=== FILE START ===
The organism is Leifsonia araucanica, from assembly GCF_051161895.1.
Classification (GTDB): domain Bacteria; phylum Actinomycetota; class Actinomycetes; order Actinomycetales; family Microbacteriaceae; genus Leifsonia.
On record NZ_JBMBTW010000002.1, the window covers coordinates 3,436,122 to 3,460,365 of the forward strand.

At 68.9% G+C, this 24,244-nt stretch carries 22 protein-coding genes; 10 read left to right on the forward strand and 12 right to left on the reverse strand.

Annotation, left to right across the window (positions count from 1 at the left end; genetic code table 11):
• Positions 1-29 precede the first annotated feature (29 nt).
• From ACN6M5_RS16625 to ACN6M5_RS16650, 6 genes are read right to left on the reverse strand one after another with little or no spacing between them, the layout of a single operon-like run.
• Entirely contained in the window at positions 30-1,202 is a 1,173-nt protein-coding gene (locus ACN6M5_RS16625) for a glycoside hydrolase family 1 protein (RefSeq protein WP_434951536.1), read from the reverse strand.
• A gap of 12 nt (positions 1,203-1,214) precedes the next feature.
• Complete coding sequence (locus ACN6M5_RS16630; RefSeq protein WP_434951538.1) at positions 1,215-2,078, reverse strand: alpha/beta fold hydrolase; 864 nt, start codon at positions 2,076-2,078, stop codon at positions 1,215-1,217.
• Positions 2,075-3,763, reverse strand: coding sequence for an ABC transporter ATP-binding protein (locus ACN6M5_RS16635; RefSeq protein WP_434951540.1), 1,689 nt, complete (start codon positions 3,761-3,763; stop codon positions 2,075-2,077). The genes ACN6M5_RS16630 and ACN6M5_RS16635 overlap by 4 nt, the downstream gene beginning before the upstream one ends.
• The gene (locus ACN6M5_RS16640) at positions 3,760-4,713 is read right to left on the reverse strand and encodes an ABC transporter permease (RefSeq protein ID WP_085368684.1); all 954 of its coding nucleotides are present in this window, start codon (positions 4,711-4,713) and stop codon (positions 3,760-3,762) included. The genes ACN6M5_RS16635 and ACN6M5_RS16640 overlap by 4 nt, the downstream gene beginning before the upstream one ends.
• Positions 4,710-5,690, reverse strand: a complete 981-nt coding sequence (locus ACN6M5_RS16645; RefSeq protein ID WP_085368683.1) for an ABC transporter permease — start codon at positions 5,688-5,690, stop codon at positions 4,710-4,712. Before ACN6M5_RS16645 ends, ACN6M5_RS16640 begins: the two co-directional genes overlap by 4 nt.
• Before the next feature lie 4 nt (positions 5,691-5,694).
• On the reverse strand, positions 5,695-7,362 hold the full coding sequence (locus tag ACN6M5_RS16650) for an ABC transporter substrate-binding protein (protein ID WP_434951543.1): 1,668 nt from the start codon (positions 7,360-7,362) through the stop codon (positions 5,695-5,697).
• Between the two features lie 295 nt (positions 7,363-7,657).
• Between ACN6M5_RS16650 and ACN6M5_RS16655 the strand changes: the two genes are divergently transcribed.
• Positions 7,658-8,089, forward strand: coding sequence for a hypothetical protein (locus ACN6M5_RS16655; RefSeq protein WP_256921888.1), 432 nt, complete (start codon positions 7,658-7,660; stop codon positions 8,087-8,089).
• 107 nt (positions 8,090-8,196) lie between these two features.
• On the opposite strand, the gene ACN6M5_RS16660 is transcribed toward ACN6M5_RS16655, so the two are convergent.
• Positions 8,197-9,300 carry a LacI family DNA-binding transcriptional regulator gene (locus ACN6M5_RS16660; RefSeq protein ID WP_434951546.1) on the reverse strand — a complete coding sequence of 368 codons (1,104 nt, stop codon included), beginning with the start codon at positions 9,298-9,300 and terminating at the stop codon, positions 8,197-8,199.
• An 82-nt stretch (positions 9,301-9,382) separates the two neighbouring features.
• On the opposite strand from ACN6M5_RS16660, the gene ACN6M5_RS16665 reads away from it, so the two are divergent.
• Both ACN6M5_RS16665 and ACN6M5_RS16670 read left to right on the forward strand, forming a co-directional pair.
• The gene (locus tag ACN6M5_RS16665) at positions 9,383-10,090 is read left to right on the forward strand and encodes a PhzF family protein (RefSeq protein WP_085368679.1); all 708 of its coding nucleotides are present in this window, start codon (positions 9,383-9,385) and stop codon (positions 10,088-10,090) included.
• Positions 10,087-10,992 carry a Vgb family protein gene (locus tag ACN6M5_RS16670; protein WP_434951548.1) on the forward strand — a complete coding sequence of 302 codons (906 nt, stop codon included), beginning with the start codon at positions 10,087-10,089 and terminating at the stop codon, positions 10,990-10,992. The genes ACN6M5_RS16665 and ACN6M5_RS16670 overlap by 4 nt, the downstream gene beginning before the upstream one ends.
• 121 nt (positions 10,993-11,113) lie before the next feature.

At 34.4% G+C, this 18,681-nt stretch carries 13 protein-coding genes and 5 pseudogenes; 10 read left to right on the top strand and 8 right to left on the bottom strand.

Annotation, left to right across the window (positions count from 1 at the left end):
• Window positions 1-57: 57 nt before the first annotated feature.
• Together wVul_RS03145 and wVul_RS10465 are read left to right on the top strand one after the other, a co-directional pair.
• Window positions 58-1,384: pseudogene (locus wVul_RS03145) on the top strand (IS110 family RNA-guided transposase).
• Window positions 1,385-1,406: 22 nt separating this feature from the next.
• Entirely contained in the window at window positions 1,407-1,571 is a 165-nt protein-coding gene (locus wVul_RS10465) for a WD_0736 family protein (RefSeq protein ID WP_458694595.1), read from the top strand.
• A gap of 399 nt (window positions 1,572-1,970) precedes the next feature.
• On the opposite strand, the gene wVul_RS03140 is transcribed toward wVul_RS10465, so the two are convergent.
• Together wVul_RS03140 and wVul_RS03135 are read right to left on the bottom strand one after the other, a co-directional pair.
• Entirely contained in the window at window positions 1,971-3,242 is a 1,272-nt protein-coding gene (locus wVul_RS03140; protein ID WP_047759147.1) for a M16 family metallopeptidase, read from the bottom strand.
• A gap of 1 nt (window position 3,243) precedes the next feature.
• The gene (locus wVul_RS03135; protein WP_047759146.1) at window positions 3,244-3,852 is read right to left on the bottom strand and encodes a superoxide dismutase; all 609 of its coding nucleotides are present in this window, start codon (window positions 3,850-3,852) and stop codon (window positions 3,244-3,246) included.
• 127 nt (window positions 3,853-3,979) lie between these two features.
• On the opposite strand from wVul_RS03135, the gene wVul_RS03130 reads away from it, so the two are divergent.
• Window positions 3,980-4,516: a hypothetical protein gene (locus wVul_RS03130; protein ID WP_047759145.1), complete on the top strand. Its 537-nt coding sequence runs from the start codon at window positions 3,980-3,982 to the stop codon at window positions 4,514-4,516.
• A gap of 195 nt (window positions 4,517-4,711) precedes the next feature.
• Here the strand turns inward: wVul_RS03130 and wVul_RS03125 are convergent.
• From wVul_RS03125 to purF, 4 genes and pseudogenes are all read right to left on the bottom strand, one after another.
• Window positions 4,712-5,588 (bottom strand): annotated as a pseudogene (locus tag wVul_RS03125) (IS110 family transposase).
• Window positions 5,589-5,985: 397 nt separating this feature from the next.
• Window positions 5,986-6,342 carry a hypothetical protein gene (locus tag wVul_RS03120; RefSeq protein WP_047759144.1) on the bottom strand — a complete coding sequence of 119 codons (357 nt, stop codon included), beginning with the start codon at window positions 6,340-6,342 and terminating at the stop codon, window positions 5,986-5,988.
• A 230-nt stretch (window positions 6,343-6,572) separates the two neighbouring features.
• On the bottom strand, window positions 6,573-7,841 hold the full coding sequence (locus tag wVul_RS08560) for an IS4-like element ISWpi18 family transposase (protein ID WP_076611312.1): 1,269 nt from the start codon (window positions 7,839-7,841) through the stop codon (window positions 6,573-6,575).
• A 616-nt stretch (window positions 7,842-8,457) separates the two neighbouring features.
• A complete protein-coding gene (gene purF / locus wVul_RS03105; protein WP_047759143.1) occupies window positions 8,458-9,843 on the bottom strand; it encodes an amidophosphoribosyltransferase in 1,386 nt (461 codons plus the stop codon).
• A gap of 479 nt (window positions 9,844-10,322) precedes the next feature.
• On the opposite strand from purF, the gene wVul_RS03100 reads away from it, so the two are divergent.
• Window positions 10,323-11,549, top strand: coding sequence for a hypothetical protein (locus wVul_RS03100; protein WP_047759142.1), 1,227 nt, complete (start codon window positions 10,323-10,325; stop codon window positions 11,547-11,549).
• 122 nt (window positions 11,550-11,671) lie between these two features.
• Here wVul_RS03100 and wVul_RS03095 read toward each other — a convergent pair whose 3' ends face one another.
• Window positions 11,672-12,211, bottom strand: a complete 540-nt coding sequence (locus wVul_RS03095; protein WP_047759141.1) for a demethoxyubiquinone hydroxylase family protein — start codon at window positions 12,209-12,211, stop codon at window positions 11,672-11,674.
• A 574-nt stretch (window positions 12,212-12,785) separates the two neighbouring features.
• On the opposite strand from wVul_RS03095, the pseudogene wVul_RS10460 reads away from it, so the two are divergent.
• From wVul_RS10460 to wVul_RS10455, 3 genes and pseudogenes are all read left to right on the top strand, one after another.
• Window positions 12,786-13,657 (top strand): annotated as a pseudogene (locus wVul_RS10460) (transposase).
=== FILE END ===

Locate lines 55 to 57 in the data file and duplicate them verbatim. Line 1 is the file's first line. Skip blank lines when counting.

• On the opposite strand from purF, the gene wVul_RS03100 reads away from it, so the two are divergent.
• Window positions 10,323-11,549, top strand: coding sequence for a hypothetical protein (locus wVul_RS03100; protein WP_047759142.1), 1,227 nt, complete (start codon window positions 10,323-10,325; stop codon window positions 11,547-11,549).
• 122 nt (window positions 11,550-11,671) lie between these two features.